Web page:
The Addiction Treatment Providers Association of New York State supports the I-STOP Act.
Prescription drug diversion involves channeling legitimately produced controlled substances from their lawful purpose into illicit drug traffic. Abuse of diverted drugs comprises the nation’s fastest growing drug problem, and in recent years has reached epidemic proportions. It affects every sector of society, straining our healthcare and criminal justice systems, and endangering the future of our younger gen- erations.
Painkiller overdoses nationwide killed nearly 15,000 people in 2008. In New York, the number of pre- scriptions for all narcotic painkillers has increased from 16.6 million in 2007 to nearly 22.5 million in 2010 – prescriptions for hydrocodone have increased 16.7 percent, while those for oxycodone have in- creased an astonishing 82 percent. In New York City, the rate of prescription pain medication misuse among those age 12 or older increased by 40 percent from 2002 to 2009, with nearly 900,000 oxy- codone prescriptions and more than 825,000 hydrocodone prescriptions filled in 2009. The roots of the problem are two-fold. First, a lack of education and communication between practitioners signifi- cantly increases the likelihood of over-prescribing and dangerous drug interaction. Second, access to an ever-increasing supply of prescription narcotics, through legal or illegal means, has grown four-fold in the past decade.
Virtually all observers of prescription drug diversion agree that expanding the use of Prescription Monitoring Programs (PMPs), and enhancing the quality and availability of the data they collect, are essential to the solution. The federal Governmental Accountability Office (GAO), the Centers for Dis- ease Control and Prevention (CDC), the insurance industry, the White House, and independent re- searchers all point to such an expansion as a key part of the solution to prescription drug fraud, abuse and diversion.
While New York’s PMP collects critical data on prescription drugs dispensed by pharmacists, the cur- rent system is outdated with regard to how and when data is collected, who has access to it, and how it is used.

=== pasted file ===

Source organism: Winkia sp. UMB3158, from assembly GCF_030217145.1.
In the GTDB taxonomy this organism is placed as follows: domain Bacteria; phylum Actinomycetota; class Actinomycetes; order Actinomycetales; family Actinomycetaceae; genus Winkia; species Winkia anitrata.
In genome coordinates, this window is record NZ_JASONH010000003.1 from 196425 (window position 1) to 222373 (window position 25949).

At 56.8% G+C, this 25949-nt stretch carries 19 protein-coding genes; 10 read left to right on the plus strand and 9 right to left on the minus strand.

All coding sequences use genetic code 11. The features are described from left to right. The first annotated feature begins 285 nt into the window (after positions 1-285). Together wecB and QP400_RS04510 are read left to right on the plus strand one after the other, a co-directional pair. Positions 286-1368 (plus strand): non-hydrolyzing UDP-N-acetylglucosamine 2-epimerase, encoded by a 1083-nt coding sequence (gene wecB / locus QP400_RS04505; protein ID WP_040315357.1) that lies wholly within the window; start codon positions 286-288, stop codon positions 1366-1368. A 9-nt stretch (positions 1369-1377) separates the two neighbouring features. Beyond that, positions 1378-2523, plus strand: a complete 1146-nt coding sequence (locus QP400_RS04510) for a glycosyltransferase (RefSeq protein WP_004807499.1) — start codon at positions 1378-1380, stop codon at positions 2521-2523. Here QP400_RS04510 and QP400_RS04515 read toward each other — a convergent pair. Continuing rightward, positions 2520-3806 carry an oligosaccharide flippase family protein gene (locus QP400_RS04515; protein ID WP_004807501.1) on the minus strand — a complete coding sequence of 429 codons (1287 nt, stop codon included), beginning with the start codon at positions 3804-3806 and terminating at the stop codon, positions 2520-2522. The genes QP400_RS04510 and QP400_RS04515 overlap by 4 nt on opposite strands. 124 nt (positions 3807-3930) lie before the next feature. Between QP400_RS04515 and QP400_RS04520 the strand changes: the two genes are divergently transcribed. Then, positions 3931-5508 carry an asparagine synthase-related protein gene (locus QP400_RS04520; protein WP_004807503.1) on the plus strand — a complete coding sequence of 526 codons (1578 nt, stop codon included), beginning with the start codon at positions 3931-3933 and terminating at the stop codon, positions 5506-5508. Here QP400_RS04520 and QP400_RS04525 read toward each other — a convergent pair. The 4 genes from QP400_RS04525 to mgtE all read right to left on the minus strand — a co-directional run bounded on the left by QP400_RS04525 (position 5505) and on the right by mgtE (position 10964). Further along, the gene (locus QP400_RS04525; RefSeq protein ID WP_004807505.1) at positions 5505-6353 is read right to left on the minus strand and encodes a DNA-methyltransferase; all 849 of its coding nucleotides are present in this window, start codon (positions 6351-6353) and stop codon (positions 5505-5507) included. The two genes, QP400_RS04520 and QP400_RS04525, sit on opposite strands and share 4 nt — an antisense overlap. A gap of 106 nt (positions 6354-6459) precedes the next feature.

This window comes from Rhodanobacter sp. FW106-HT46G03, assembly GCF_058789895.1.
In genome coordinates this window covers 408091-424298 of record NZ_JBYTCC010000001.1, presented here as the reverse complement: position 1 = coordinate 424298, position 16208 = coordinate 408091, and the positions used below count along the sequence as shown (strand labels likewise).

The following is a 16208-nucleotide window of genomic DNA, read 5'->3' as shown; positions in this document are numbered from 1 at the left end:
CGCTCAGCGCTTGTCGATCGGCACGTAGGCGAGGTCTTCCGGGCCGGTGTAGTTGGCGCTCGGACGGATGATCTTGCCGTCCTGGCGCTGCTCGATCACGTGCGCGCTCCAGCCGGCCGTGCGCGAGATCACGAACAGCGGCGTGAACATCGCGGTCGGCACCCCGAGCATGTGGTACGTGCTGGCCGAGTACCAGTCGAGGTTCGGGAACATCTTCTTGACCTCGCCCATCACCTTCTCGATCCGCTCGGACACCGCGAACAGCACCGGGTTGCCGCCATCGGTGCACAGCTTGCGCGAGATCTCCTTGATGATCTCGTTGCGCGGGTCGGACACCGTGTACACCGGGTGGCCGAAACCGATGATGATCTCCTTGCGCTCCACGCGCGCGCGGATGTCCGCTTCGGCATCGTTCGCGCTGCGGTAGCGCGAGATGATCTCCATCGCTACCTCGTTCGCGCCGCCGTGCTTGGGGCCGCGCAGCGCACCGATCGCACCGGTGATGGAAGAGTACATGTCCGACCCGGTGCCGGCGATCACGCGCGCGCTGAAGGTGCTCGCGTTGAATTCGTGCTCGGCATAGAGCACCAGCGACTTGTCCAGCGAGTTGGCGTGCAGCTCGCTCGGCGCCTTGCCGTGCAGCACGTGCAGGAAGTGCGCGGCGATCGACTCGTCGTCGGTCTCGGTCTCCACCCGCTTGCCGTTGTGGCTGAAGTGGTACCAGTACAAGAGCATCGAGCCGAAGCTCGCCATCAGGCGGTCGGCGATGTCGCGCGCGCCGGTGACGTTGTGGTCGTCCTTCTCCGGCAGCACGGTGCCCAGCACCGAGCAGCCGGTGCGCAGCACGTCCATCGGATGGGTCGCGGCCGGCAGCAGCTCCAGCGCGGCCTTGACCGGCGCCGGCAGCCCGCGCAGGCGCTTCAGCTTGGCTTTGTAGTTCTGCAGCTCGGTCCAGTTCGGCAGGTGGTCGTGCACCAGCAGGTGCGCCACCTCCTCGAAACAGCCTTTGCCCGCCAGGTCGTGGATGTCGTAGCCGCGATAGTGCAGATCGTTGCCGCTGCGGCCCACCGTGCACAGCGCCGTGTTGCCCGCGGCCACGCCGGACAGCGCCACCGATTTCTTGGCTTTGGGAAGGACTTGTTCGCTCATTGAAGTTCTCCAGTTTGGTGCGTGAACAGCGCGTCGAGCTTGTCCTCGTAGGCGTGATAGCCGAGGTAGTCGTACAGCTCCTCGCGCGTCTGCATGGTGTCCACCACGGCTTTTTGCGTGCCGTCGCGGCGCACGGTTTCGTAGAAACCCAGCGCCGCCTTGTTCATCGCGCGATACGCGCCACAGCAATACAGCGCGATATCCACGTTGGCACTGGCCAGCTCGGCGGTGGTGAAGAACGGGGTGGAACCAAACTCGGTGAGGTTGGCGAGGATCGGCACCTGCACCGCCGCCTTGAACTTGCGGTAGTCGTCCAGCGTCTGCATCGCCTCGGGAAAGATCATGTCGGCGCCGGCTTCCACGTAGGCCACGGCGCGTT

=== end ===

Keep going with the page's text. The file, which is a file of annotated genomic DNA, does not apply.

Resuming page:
New York State Attorney General Eric T. Schneiderman has introduced a program bill in the State Leg- islature that would exponentially enhance the effectiveness of New York’s existing PMP to increase de- tection of prescription fraud and drug diversion. A.8320 (Cusick)/S.5720 (Lanza) would enact the Internet System for Tracking Over-Prescribing (I-STOP) Act, to establish an on-line, real-time, con- trolled substance reporting system that requires prescribers and pharmacists to search for and report certain data at the time a controlled substance prescription is issued, and at the time such substance is dispensed. The legislation would:
• require the Department of Health to establish and maintain an on-line, real-time controlled sub- stance reporting system to track the prescription and dispensing of controlled substances;
• require practitioners to review a patient’s controlled substance prescription history on the system prior to prescribing;
• require practitioners or their agents to report a prescription for such controlled substances to the system at the time of issuance;
• require pharmacists to review the system to confirm the person presenting such a prescription possesses a legitimate prescription prior to dispensing such substance;
• require pharmacists or their agents to report dispensation of such prescriptions at the time the drug is dispensed.
I-STOP will vastly enhance the effectiveness of the present system. Its goal is to enable doctors and pharmacists to provide prescription pain medications, and other controlled substances, to patients who truly need them. At the same time, it will arm them with the necessary data to detect potentially dan- gerous drug interactions, identify patterns of abuse by patients, doctors and pharmacists, help those who suffer from crippling addictions and prevent potential addiction before it starts.
For more information on the I-STOP Act please download or view the PDF file here